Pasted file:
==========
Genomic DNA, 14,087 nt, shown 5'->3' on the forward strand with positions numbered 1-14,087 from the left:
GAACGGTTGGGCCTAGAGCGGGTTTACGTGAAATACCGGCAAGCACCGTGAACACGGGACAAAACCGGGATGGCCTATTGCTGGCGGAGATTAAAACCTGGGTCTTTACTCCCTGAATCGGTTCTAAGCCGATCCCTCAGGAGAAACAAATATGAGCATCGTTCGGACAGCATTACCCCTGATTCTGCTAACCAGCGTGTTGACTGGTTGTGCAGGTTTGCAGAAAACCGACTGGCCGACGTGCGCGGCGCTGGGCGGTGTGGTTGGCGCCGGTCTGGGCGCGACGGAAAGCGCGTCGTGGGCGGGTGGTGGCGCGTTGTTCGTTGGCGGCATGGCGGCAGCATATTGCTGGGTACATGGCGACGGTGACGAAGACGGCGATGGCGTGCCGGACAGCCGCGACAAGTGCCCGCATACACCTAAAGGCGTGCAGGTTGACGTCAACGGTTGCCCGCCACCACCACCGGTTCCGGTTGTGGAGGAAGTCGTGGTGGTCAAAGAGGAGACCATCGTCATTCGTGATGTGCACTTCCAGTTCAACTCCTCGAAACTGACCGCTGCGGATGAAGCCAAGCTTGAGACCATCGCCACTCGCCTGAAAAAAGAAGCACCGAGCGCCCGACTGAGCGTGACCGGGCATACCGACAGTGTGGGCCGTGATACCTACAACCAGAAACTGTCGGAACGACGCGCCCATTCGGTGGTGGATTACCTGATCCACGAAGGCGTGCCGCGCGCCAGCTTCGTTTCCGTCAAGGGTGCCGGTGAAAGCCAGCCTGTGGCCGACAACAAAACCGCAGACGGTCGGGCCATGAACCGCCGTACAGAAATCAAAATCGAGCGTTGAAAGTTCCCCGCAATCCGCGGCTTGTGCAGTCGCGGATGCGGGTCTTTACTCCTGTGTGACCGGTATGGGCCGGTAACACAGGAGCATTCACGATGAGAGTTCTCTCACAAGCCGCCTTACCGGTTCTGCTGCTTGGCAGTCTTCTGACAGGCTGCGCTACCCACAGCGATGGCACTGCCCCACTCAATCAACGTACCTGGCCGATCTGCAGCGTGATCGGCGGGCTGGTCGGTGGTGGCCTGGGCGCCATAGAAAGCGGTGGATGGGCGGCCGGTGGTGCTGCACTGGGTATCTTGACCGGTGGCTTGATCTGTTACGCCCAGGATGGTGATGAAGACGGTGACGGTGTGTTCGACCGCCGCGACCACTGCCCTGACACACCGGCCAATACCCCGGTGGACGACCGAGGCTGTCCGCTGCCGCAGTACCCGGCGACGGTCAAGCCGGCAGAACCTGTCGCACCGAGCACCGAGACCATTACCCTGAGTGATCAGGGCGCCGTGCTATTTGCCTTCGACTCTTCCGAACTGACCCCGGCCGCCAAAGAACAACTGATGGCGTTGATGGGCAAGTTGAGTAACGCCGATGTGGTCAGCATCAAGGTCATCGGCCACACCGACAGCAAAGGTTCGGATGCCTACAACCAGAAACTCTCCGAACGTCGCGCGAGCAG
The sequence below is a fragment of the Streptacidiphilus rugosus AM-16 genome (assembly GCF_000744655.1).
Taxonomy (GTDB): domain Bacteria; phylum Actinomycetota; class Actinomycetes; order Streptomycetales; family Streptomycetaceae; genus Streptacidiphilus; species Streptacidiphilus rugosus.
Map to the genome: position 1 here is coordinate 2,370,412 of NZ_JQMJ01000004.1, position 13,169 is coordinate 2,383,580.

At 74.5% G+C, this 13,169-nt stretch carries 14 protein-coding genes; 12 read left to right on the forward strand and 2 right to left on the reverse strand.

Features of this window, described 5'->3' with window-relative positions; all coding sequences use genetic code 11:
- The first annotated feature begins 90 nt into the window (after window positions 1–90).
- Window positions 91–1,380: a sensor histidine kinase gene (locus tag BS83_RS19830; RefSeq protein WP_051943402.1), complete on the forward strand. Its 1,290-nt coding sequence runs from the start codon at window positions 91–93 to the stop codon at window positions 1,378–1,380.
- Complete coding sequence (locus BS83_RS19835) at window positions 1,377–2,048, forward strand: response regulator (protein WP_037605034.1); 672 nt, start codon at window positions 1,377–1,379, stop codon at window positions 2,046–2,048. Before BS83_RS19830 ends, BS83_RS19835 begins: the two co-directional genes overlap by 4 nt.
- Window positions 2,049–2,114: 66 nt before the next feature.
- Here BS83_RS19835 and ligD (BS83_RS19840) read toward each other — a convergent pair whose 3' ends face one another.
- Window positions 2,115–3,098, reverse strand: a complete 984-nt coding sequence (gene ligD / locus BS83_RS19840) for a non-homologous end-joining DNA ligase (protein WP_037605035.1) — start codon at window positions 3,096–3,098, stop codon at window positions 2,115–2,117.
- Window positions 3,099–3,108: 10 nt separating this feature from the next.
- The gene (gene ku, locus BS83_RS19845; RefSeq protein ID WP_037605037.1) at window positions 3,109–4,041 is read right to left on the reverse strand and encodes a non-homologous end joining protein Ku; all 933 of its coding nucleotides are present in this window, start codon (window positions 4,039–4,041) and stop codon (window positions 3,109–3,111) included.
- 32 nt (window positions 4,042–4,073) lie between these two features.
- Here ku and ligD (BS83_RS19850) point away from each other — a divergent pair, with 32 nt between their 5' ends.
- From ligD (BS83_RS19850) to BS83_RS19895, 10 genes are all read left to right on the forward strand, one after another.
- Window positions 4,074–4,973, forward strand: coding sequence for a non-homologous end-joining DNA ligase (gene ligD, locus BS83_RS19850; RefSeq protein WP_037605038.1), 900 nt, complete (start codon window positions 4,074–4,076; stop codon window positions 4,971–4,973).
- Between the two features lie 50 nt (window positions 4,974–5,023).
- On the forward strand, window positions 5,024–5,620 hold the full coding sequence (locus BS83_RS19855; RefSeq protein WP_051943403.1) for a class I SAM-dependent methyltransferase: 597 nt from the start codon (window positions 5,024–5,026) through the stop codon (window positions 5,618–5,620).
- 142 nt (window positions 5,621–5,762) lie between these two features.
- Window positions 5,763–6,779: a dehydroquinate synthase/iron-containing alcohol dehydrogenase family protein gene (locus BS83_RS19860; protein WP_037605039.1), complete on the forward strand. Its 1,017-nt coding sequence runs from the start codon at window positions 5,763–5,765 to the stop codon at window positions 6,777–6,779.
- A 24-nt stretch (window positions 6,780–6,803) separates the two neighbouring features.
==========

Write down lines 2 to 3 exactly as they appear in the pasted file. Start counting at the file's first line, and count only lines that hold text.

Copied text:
GAACGGTTGGGCCTAGAGCGGGTTTACGTGAAATACCGGCAAGCACCGTGAACACGGGACAAAACCGGGATGGCCTATTGCTGGCGGAGATTAAAACCTGGGTCTTTACTCCCTGAATCGGTTCTAAGCCGATCCCTCAGGAGAAACAAATATGAGCATCGTTCGGACAGCATTACCCCTGATTCTGCTAACCAGCGTGTTGACTGGTTGTGCAGGTTTGCAGAAAACCGACTGGCCGACGTGCGCGGCGCTGGGCGGTGTGGTTGGCGCCGGTCTGGGCGCGACGGAAAGCGCGTCGTGGGCGGGTGGTGGCGCGTTGTTCGTTGGCGGCATGGCGGCAGCATATTGCTGGGTACATGGCGACGGTGACGAAGACGGCGATGGCGTGCCGGACAGCCGCGACAAGTGCCCGCATACACCTAAAGGCGTGCAGGTTGACGTCAACGGTTGCCCGCCACCACCACCGGTTCCGGTTGTGGAGGAAGTCGTGGTGGTCAAAGAGGAGACCATCGTCATTCGTGATGTGCACTTCCAGTTCAACTCCTCGAAACTGACCGCTGCGGATGAAGCCAAGCTTGAGACCATCGCCACTCGCCTGAAAAAAGAAGCACCGAGCGCCCGACTGAGCGTGACCGGGCATACCGACAGTGTGGGCCGTGATACCTACAACCAGAAACTGTCGGAACGACGCGCCCATTCGGTGGTGGATTACCTGATCCACGAAGGCGTGCCGCGCGCCAGCTTCGTTTCCGTCAAGGGTGCCGGTGAAAGCCAGCCTGTGGCCGACAACAAAACCGCAGACGGTCGGGCCATGAACCGCCGTACAGAAATCAAAATCGAGCGTTGAAAGTTCCCCGCAATCCGCGGCTTGTGCAGTCGCGGATGCGGGTCTTTACTCCTGTGTGACCGGTATGGGCCGGTAACACAGGAGCATTCACGATGAGAGTTCTCTCACAAGCCGCCTTACCGGTTCTGCTGCTTGGCAGTCTTCTGACAGGCTGCGCTACCCACAGCGATGGCACTGCCCCACTCAATCAACGTACCTGGCCGATCTGCAGCGTGATCGGCGGGCTGGTCGGTGGTGGCCTGGGCGCCATAGAAAGCGGTGGATGGGCGGCCGGTGGTGCTGCACTGGGTATCTTGACCGGTGGCTTGATCTGTTACGCCCAGGATGGTGATGAAGACGGTGACGGTGTGTTCGACCGCCGCGACCACTGCCCTGACACACCGGCCAATACCCCGGTGGACGACCGAGGCTGTCCGCTGCCGCAGTACCCGGCGACGGTCAAGCCGGCAGAACCTGTCGCACCGAGCACCGAGACCATTACCCTGAGTGATCAGGGCGCCGTGCTATTTGCCTTCGACTCTTCCGAACTGACCCCGGCCGCCAAAGAACAACTGATGGCGTTGATGGGCAAGTTGAGTAACGCCGATGTGGTCAGCATCAAGGTCATCGGCCACACCGACAGCAAAGGTTCGGATGCCTACAACCAGAAACTCTCCGAACGTCGCGCGAGCAG
The sequence below is a fragment of the Streptacidiphilus rugosus AM-16 genome (assembly GCF_000744655.1).